6. Nina

Where is it going a good question and one that she was only just after asking herself as she walked down the road. Just where indeed is it all going, Nina - and are you up there at the front, or only just after catching the tail end of it. Life's running away and one of these days you'll not be holding the reins girl: that's for sure. Coming down off a trip and she's feeling blue, blue and mottled, thoughts scattered and useless.

She is tall and pale from a decade under London's gunmetal sky, with red hair and faded freckles. A slightly too-sharp nose points upward and (at this moment in time) her mouth points downwards. Her eyes are shadowed; one keeping an eye on the pavement while the other looks inside. She might be enchanting but she tends to the tawdry. Her clothes are garish.

Her one firmly held belief is in chaos. In the beginning was the word? Bullshit. So what was before the beginning? What was outside the universe? What was inside the apple? Chaos. There is no truth. There is no law. There is no reason. We are not even a humorous error: geometry and nature are only by some strange synchronicity connected. What is left, then, when the creed of irrationality rules? Language only hides the fact that there is no truth.

What makes her distrust truth, all truth, to such a degree? Who held her back with custom, with prejudice and with guilt? Who still daily smothers her with silent grief?

People are far more complex than they appear. These are not characters. The only names that have been changed are to protect the guilty.

There are no innocents.

Her room is small, untidy, littered with books, with bright things, things she's found, and things she'll find a use for sometime. mistress of disguise, her collection of wigs, false eyelashes, hats and glasses allows her to express her protean personality and exercise her obsessions; self is after all, only a construct. Books are visible scattered amongst underwear, feather boas, glossy magazines and shoes. Energy without expression, painful vision of a world in shades of grey, lost to the simple dichotomy of black and white, opposite and equal, and one in the middle makes Trinity, Church, Our Father, Hail Mary - and Christ I still know all the words after all these years; cold knees and the chill hand of the devil down the back of her neck. She drags her past behind her like a trawl net.

Her age? Indeterminately twenties. Stance? Defensive. Voice? Mellifluous. Object of desire? Freedom. For desire.

What do we mean by freedom? All of these threads will at some point conjoin. She will discover, and they will realise, and he will decipher, and yet another will record freedom, under 3, under seven, or infinite criteria. At which point there will be a denouement and it won't matter any more. Sure someone will care, but you and I won't know about it, and sure what's the point when I'm only young and I've no desire for a church wedding or knitting lessons. Because after all St Peter's retired, and the hinges rusted off the pearly gates, and God gave up, and man got stubborn: and now here we are faced with this crap. They always say you can spot a convent girl a mile away. Especially the ones with the veils and black habits.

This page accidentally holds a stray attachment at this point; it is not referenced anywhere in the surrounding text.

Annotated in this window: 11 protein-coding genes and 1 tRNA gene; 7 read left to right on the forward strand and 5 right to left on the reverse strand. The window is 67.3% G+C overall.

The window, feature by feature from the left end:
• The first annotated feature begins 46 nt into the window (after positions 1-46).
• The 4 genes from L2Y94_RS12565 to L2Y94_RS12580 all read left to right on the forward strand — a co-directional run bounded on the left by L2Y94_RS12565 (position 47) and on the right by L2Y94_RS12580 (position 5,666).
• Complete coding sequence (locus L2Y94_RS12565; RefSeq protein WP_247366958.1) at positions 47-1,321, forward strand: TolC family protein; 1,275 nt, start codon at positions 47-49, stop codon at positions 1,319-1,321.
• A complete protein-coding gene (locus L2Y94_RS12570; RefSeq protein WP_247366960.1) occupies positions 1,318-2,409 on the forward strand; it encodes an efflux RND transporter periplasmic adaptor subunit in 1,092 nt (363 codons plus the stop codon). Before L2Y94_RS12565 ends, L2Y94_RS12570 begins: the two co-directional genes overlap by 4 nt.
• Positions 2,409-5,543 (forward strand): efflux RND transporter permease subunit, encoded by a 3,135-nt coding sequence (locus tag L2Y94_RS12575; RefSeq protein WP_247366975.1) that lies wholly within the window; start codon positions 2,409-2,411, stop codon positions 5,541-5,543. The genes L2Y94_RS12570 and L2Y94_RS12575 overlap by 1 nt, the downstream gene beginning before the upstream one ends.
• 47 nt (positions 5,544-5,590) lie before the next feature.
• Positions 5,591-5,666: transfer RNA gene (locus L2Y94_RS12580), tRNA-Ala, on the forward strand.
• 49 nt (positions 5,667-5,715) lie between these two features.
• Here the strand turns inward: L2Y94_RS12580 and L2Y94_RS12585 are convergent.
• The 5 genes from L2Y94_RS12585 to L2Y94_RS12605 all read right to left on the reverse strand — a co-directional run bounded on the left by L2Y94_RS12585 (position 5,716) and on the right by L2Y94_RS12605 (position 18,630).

She has no piercing in her body: her earlobes are unblemished, her tongue in one piece, her nipples and navel framed only with fine hairs. She has no scars, no tattoos; none of life's signifiers. She doesn't dye her hair. In this respect she is entirely as nature intended her and thus eminently suited for this narrative. For someone as precise and devoted to rules as the Photographer she is ideal. Her skin is variegated: he could read volumes from her wrists, the flesh on her cheekbones. She is an obsession waiting to happen.

She doesn't have a job in any recognised sense. She gets by on the dole, and on a series of get-rich-quick-earn-㣣㭡t-home schemes that haven't yet made her fortune but consume enough hours to stop her feeling guilty for doing nothing constructive with her time - and keep the DSS off her back. When she's not scratching a living from London's unwelcoming streets she spends her time in libraries, watching the other readers: ostensibly there to borrow books, but perhaps like herself lost in contemplation of the library's patrons, constructing imaginary lives and fantasies around them. The British Library is best. She loves the smell of books long untouched, the dark corridors of shelves and the dim recesses where gems of intellect rest. She has her regulars there, each tenuous connection: students, writers, harmless crackpots engaged in researching their genealogy and serious academics with their air of abstracted genius, gestating theories. Glances across the wide tables, eyes not quite meeting, relationships formed but not consummated.